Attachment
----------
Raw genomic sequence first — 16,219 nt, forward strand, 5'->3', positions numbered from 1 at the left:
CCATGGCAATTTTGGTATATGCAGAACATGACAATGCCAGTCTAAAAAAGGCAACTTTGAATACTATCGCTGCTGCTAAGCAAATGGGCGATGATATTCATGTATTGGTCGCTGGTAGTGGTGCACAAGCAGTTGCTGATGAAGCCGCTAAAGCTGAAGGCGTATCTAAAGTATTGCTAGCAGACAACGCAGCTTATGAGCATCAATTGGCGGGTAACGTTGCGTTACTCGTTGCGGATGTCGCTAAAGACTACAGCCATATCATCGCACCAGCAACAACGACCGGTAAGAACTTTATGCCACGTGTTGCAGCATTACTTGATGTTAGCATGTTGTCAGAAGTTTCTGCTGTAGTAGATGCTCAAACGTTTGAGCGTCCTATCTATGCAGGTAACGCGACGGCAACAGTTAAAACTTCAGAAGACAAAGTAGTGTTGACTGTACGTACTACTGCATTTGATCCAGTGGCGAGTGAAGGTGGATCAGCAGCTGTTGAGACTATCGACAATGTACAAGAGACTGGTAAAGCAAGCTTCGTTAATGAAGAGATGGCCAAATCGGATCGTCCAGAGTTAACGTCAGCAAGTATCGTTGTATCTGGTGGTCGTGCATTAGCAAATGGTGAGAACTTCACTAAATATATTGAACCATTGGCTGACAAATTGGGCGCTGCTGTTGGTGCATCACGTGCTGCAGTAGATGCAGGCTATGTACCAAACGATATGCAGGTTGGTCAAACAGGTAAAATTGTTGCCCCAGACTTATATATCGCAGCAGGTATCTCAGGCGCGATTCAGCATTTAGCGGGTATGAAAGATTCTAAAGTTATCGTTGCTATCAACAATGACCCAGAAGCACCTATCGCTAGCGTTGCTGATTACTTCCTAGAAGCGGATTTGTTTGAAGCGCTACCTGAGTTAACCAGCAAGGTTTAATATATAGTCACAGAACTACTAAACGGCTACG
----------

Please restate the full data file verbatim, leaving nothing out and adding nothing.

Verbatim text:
Raw genomic sequence first — 16,219 nt, forward strand, 5'->3', positions numbered from 1 at the left:
CCATGGCAATTTTGGTATATGCAGAACATGACAATGCCAGTCTAAAAAAGGCAACTTTGAATACTATCGCTGCTGCTAAGCAAATGGGCGATGATATTCATGTATTGGTCGCTGGTAGTGGTGCACAAGCAGTTGCTGATGAAGCCGCTAAAGCTGAAGGCGTATCTAAAGTATTGCTAGCAGACAACGCAGCTTATGAGCATCAATTGGCGGGTAACGTTGCGTTACTCGTTGCGGATGTCGCTAAAGACTACAGCCATATCATCGCACCAGCAACAACGACCGGTAAGAACTTTATGCCACGTGTTGCAGCATTACTTGATGTTAGCATGTTGTCAGAAGTTTCTGCTGTAGTAGATGCTCAAACGTTTGAGCGTCCTATCTATGCAGGTAACGCGACGGCAACAGTTAAAACTTCAGAAGACAAAGTAGTGTTGACTGTACGTACTACTGCATTTGATCCAGTGGCGAGTGAAGGTGGATCAGCAGCTGTTGAGACTATCGACAATGTACAAGAGACTGGTAAAGCAAGCTTCGTTAATGAAGAGATGGCCAAATCGGATCGTCCAGAGTTAACGTCAGCAAGTATCGTTGTATCTGGTGGTCGTGCATTAGCAAATGGTGAGAACTTCACTAAATATATTGAACCATTGGCTGACAAATTGGGCGCTGCTGTTGGTGCATCACGTGCTGCAGTAGATGCAGGCTATGTACCAAACGATATGCAGGTTGGTCAAACAGGTAAAATTGTTGCCCCAGACTTATATATCGCAGCAGGTATCTCAGGCGCGATTCAGCATTTAGCGGGTATGAAAGATTCTAAAGTTATCGTTGCTATCAACAATGACCCAGAAGCACCTATCGCTAGCGTTGCTGATTACTTCCTAGAAGCGGATTTGTTTGAAGCGCTACCTGAGTTAACCAGCAAGGTTTAATATATAGTCACAGAACTACTAAACGGCTACG